How to help children recognise and handle their emotions
The global pandemic and lockdowns can affect children just as much as adults, but there are simple ways to help youngsters develop good mental health.
To mark recent World Mental Health Day, and in light of the current COVID-19 situation, here are six strategies developed by a play therapist to support children.
Name emotions and feelings.
Until someone has the vocabulary associated with emotions and feelings, they will not be able to explain how they feel or identify how others are feeling.
Name emotions when your child experiences them, it might feel like you are stating the obvious, but you are giving your child an important tool towards becoming emotionally intelligent. You could use emotion cards or a booklet of emotions as tools to ease communication.
Explain the physical sensations linked to emotions and feelings
Help children to recognise how different emotions present in their bodies. Do they feel a bit sick when they are anxious? Do their shoulders feel tight when they are stressed? Do they become very busy when they are avoiding something?
By helping them notice these physical traits they will begin to recognise them and might be able to react before their brains get flooded with the stress hormone cortisol. A useful activity might be to draw the emotions, or design emotion emojis.
Understand when and why a feeling or emotion is felt.
The better children become at naming and spotting their emotions the easier it will be for them to notice the triggers for those emotions. If they get a knot in their stomach on the way to school and know it is because they feel anxious you can start to explore where the anxiety comes from.
Are they worried about the moment of goodbye, is it walking into a group of people, or is it something else?
By pinpointing the cause of the feeling, you and your child will be able to understand it better. Use activity sheets, a mood tracker or fellings check-in cards.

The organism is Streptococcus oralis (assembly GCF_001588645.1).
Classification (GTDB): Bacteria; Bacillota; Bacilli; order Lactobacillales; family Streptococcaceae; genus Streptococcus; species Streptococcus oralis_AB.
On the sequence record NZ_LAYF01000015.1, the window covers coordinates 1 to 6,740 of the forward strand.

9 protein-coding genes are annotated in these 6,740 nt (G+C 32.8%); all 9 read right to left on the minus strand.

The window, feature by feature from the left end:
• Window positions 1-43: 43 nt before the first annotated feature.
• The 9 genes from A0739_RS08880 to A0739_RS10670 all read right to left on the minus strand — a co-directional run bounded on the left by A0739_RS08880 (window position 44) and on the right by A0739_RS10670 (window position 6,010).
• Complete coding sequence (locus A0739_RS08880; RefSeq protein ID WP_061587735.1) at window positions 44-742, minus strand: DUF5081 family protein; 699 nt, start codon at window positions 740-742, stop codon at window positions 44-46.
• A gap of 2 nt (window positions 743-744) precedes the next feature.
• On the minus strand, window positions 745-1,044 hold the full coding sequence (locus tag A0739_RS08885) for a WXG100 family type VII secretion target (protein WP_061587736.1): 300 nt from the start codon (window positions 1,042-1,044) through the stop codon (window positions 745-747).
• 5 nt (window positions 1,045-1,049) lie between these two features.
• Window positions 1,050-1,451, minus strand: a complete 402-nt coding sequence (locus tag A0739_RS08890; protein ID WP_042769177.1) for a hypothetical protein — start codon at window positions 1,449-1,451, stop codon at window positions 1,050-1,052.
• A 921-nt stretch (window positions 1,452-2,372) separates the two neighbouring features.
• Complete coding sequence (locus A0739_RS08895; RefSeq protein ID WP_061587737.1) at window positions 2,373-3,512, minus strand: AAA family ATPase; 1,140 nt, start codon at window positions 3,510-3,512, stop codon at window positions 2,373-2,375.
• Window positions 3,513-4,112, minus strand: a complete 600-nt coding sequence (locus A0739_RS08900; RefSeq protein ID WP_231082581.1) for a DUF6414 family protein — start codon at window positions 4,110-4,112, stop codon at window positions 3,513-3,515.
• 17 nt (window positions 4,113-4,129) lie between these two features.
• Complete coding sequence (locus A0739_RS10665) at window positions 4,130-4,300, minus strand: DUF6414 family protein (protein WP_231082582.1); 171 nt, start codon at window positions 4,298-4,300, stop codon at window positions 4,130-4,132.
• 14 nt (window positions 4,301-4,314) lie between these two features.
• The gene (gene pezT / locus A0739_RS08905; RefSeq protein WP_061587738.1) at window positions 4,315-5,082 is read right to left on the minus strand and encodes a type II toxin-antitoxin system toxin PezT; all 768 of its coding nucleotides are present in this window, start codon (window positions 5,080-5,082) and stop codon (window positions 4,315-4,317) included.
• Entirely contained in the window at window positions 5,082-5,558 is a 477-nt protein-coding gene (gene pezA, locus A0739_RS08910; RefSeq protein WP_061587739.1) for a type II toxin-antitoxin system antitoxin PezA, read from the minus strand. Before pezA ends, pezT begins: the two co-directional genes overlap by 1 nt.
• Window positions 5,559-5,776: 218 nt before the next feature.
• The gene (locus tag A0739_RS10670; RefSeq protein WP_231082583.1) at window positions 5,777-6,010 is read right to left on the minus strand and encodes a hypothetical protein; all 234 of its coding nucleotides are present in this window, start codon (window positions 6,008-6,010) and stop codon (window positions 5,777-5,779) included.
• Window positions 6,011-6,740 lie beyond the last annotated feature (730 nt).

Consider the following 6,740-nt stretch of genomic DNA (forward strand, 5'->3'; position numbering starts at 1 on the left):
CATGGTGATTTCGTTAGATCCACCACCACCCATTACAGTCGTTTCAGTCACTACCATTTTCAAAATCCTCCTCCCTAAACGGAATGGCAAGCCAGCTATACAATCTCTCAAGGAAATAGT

Develop strategies to regulate emotions
When you and your child are able to notice, name and understand the source of a feeling or emotion you can begin to work out ways to help them regulate. Is a big calming breath needed? Or maybe a few star jumps?
There isn’t one set route to regulating a child’s emotions. What works best for your child will be for you to figure out together. Try colouring sheets for mindfulness, and learn how to meditate.
Maintain boundaries to keep everyone safe
Rules that maintain safety should be non-negotiable. These will vary depending on the age and developmental stage of a child.
When a child feels a big emotion, their brain will not be working in the same way as it does when calm.
Expectations and language may need to be adjusted to help the child stay safe. Rather than thinking that a child should be punished for breaking a rule, work with your child to help them succeed in staying safe.
Relate with your child
Once they are calm and are able to listen, empathise with your child. Talk to them about a time you felt the same way and what happened.
This will help them to understand their feelings and feel like you understand them, and care about them.
Catherine Lynch is an experienced teacher, play therapist and senior manager at PlanBee, which creates teaching resources for primary school aged children (aged five to 11) which meet English National Curriculum objectives.